Non-Gaussian and Nonparametric Models for Continuous Spatial Data

Authored by: Mark F.J. Steel , Montserrat Fuentes

Handbook of Spatial Statistics

Print publication date:  March  2010
Online publication date:  March  2010

Print ISBN: 9781420072877
eBook ISBN: 9781420072884
Adobe ISBN:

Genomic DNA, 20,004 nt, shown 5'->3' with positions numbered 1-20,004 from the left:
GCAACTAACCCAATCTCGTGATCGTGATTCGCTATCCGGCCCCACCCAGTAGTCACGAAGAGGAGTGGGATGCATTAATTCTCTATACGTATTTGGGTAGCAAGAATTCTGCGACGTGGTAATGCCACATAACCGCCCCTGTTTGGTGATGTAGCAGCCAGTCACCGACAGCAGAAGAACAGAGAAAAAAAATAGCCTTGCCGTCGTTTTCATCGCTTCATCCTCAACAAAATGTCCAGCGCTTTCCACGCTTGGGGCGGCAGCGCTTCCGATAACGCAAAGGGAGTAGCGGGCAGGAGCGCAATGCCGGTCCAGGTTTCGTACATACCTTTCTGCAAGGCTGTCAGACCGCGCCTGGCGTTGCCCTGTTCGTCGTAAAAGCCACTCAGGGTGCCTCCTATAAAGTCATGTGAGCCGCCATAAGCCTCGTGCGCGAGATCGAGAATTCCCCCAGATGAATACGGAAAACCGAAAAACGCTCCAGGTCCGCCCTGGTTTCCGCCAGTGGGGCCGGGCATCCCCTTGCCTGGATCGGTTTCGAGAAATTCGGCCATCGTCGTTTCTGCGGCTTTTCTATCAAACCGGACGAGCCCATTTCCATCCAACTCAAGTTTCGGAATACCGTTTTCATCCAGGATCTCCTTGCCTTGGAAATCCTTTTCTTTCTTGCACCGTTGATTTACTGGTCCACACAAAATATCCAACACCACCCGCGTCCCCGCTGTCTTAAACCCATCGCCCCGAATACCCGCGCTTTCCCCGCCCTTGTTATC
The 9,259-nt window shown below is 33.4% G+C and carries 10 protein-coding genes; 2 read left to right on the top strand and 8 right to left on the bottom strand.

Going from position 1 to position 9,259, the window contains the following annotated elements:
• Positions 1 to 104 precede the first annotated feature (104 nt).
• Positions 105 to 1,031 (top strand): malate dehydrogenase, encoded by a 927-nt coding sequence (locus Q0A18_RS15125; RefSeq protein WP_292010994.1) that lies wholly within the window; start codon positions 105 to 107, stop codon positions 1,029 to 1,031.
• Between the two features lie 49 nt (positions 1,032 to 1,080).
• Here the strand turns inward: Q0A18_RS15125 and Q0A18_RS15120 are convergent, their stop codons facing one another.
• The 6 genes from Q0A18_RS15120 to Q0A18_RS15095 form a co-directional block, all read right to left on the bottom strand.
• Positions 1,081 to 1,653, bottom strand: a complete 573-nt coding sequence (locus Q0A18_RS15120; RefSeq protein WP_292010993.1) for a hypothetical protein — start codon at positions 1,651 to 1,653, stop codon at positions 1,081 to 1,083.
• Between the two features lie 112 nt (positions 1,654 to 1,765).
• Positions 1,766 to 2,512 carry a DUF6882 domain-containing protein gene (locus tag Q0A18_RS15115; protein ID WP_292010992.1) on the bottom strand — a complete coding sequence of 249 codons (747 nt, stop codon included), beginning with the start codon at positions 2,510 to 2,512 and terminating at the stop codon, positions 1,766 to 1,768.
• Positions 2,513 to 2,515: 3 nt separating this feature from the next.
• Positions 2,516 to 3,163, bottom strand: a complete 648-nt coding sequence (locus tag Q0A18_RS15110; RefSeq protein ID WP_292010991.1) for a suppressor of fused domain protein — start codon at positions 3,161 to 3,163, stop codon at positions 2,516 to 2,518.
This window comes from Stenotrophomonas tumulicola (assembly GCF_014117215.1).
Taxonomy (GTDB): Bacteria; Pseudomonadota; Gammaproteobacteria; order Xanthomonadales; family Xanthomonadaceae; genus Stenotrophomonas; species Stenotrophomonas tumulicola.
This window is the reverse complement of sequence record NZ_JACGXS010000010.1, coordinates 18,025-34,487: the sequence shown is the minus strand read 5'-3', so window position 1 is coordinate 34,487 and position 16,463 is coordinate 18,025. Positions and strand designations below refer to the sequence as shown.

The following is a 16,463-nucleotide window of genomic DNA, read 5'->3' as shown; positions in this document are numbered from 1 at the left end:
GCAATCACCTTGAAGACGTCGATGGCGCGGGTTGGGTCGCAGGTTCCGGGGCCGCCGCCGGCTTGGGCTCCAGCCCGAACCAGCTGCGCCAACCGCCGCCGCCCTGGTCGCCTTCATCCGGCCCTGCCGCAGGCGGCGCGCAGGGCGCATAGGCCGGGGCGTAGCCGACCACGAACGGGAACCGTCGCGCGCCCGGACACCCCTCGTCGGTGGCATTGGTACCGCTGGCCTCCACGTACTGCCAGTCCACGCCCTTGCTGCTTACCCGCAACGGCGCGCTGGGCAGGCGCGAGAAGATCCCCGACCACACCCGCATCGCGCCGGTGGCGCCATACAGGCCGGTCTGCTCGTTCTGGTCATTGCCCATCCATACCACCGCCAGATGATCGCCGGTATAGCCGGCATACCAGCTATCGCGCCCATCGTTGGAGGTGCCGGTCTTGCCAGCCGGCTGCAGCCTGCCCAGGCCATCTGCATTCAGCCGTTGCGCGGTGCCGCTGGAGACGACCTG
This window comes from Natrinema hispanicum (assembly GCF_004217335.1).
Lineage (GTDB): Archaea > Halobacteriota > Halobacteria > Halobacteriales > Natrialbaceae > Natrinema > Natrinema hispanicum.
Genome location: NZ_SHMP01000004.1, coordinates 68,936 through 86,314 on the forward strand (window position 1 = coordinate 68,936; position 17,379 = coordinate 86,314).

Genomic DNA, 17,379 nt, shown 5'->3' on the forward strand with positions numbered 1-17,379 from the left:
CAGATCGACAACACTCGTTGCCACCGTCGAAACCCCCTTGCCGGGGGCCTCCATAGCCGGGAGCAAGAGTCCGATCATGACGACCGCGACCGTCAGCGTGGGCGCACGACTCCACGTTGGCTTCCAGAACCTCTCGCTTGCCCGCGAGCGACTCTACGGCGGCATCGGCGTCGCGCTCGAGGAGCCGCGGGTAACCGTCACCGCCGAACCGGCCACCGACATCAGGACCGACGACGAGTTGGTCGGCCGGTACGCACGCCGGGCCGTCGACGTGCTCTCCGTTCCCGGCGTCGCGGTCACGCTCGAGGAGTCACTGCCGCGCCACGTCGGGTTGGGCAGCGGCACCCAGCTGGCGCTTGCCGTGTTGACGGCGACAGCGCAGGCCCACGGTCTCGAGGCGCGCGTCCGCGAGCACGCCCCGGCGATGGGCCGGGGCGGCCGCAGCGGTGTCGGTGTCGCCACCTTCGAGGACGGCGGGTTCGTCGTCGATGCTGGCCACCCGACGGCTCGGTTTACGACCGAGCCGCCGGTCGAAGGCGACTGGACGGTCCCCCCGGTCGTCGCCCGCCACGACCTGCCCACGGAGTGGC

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Statistical modeling of continuous spatial data is often based on Gaussian processes. This typically facilitates prediction, but normality is not necessarily an adequate modeling assumption for the data at hand. This has led some authors to propose data transformations before using a Gaussian model: in particular, De Oliveira, Kedem, and Short (1997) propose to use the Box–Cox family of power transformations. An approach based on generalized linear models for spatial data is presented in Diggle, Tawn, and Moyeed (1998). In this chapter, we present some flexible ways of modeling that allow the data to inform us on an appropriate distributional assumption. There are two broad classes of approaches we consider: first, we present a purely parametric modeling framework, which is wider than the Gaussian family, with the latter being a limiting case. This is achieved by scale mixing a Gaussian process with another process, and is particularly aimed at accommodating heavy tails. In fact, this approach allows us to identify spatial heteroscedasticity, and leads to relatively simple inference and prediction procedures. A second class of models is based on Bayesian nonparametric procedures. Most of the approaches discussed fall within the family of stick-breaking priors, which we will discuss briefly. These models are very flexible, in that they do not assume a single parametric family, but allow for highly non-Gaussian behavior. A perhaps even more important property of the models discussed in this chapter is that they accommodate nonstationary behavior.

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